Most people have therefore been noted to adjust their interactions to the way their environment expects them to. In schools, for example, human interactions are observed to be much free and non-inhibited as opposed to workplaces where colleagues interact at different departmental levels or any other measure of segregation that exists in the workplace. The human interactions in a school setting are noted to be improved because people are exposed to a uniform environment where most inhabitants are the same. This uniformity, therefore, facilitates human interaction to non-inhibited levels because the inhabitants feel equal to each other. The opposite would however be true when compared to a workplace environment. For instance, the sweepers or storekeepers would not be expected to interact the same way as the company directors. This is primarily caused by the environment in which they operate and the societal expectation between the two groups. Most often, lower-level employees are expected to interact within a given sphere of interactions and higher-ranking employees are also expected to interact in their distinct way. This kind of environment is not uniform when compared to a school setting where students interact freely. However, this analysis is limited to interactions in the environment only as a variable for human interaction (Urdang, 2002).


Up until the 21st century, the media never had much influence on human interaction, however, with the invention of television and celebrity-hood, human interaction has been greatly affected. Most people especially teenagers interact according to the way the media portrays human interactions. This can be analyzed in terms of intimate human relationships or languages. People have been noted to adapt to languages that are normally used in movies or lyrics.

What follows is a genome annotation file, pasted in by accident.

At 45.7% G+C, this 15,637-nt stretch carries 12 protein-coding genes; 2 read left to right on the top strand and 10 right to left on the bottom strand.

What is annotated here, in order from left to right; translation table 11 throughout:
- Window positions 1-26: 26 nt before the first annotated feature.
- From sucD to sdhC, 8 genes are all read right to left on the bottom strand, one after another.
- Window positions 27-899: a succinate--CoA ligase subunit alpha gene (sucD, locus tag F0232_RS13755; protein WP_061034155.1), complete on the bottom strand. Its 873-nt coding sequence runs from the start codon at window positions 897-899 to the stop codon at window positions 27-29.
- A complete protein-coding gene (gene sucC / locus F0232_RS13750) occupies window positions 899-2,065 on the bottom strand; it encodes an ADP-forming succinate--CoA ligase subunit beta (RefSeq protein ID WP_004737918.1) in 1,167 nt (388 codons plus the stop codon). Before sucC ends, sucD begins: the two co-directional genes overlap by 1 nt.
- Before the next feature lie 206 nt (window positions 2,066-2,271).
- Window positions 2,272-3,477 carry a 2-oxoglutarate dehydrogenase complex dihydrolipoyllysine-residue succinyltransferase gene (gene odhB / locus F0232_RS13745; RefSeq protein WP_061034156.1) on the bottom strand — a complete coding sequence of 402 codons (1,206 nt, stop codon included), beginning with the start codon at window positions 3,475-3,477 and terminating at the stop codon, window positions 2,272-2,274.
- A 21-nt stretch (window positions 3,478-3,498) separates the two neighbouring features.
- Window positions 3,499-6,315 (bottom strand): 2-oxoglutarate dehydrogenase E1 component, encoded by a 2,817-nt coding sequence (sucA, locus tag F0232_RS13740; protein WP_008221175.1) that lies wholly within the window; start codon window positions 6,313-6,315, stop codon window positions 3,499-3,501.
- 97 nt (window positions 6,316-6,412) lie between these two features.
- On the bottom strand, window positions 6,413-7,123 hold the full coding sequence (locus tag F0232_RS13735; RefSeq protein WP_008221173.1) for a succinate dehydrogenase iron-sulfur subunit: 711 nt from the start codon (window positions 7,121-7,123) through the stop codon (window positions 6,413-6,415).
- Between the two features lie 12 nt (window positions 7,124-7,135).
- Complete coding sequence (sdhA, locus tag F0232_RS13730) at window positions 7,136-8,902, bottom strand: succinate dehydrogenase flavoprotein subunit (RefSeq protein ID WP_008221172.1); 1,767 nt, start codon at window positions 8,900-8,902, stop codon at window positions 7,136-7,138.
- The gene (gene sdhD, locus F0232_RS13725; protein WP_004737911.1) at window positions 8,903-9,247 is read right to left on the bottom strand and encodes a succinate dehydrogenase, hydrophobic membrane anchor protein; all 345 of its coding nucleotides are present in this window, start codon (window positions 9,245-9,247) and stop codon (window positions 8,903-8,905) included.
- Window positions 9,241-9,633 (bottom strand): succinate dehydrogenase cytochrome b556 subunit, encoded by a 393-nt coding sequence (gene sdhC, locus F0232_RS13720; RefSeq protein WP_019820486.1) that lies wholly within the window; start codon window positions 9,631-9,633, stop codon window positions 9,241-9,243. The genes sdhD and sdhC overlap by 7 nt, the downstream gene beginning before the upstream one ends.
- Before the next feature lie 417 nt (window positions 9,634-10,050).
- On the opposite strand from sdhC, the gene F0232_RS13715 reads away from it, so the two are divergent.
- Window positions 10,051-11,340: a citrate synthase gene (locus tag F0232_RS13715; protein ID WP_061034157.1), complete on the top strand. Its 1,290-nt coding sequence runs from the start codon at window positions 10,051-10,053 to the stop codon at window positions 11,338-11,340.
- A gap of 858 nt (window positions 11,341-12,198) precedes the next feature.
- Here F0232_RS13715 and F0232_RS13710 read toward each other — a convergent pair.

This comes out of the fact that frequent exposure to such media content either from magazines, movies, songs, or any other media forum influences the subconscious minds at cognitive levels such that human interactions are a replica of what is portrayed in the media. Teenage interactions are especially greatly built along with human interactions in popular television shows. The frequent attribution of casual intimate relationships and use of derogatory language have been observed in most teens as a direct result of media portrayal. Orientation to these media material, therefore, redefines human interactions to the extent portrayed on mainstream media.


Human interaction is subject to variable elements that primarily affect the level at which humans interact in day-to-day life. The family is at the very bedrock from which the quality of human interactions is built from. People have been noted to replicate the quality of human interactions from their families or act to the contrary. However, the media has been noted to be a redefining zone of human interactions especially among the young with a focus on language and intimate relationships. Nonetheless, the environment also plays a big role in defining human interactions because most people adjust to their primary or secondary environments. However, such influences are not static and change depending on the environment a person is exposed to. The study of human interaction is therefore an important factor in understanding human relationships.


  1. Andreassi, J. (2007). Psychophysiology: Human Behavior and Physiological Response. California: Routledge.
  2. Ronald, K. (1960). Social Influences on Human Behavior. South African: South African Broadcasting Corp.
  3. Urdang, E. (2002). Human Behavior in the Social Environment: Interweaving the Inner and Outer Worlds. California: Routledge.